The World Health Organization’s Health in the Green Economy series, to be published in 2011, is reviewing the evidence about expected health impacts of greenhouse gas mitigation strategies in light of mitigation options for key economic sectors, considered in the Contribution of Working Group III to the Fourth Assessment Report of the Intergovernmental Panel on Climate Change, 2007 (IPCC).
The aim is to propose important health co-benefits for sector and health policy-makers, and for consideration in the next round of IPCC mitigation reviews (Working Group III – Fifth Assessment Report [AR5]). Opportunities for potential health and environment synergies are identified here for household energy in developing countries.
IPCC assessment notes that the residential and commercial building sector has the highest immediate mitigation potential to reduce climate change pollutants. In comparison with other sectors, larger absolute reductions in CO2-equivalent emissions of climate change pollutants addressed in the Kyoto protocol are possible by the year 2030 – at a cost of less than US$ 100 per ton of CO2-equivalent. This arises from opportunities to markedly reduce energy consumption in buildings, to switch to low-carbon and renewable fuels and to control emissions of climate change pollutants other than CO2 (e.g. methane).
Particularly in developing countries, household solid fuel use also results in a substantial disease burden. Close to three billion people obtain their household energy for cooking and heating from solid fuels (wood, coal, charcoal, dung and crop wastes) burned in open fires and traditional stoves.
Such indoor air pollution is a major risk factor for childhood pneumonia, chronic obstructive pulmonary disease and also lung cancer where coal is used. Recent evidence has also shown associations with an increased risk of adverse pregnancy outcomes, cardiovascular disease, cataracts and tuberculosis, as well as other cancers. In low-income countries, indoor smoke was responsible for an estimated 4.0% of the overall disease burden in 2004, making it the most important cause of death and illness after childhood underweight, unsafe sex, lack of safe water and sanitation and suboptimal breastfeeding.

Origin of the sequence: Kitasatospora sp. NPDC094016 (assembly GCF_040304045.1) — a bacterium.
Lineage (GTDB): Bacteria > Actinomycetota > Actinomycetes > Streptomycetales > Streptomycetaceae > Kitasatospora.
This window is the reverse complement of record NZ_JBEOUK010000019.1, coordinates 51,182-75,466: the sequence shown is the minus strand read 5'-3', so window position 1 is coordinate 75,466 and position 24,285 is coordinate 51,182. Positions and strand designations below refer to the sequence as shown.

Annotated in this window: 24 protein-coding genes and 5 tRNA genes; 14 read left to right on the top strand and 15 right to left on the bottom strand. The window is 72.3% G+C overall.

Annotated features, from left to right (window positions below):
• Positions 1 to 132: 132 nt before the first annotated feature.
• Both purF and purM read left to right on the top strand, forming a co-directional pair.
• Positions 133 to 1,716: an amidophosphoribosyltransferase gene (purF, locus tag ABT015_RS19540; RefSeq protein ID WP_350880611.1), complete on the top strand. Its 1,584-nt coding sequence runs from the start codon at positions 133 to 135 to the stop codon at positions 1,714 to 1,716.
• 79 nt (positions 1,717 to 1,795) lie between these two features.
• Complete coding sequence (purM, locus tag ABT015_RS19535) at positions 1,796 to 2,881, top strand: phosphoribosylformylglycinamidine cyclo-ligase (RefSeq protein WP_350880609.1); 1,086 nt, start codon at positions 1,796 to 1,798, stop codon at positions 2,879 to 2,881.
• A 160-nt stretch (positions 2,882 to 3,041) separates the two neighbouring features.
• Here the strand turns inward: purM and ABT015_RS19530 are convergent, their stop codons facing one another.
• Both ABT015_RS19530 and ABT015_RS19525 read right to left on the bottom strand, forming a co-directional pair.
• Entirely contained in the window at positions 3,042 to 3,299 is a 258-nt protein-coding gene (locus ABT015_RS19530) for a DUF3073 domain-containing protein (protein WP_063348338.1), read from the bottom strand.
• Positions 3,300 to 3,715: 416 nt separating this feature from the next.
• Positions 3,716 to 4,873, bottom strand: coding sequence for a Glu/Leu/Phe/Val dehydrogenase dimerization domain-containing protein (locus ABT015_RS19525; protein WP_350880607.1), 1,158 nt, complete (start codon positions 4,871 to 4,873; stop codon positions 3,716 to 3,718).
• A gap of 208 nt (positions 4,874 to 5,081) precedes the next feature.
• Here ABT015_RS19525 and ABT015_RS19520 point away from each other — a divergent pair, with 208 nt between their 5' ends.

Women and children are most directly exposed to indoor air pollution, as well as being more at risk for burns and scalding, and vulnerable to attack and injury during fuel collection.
But new technologies for more efficient household fuel use in developing regions hold some of the greatest potential co-benefits for both health and climate in the household energy sector because they greatly reduce emissions. These interventions offer other co-benefits to health, gender equity and sustainable development for billions of people.
For example, in India, household and community-level photovoltaic systems are already being widely used to power domestic lights. Photovoltaic (PV) electricity also offers potential for expanded use and development of other low-power direct current (DC) devices, including for communications and refrigeration.
Read the full WHO brief from here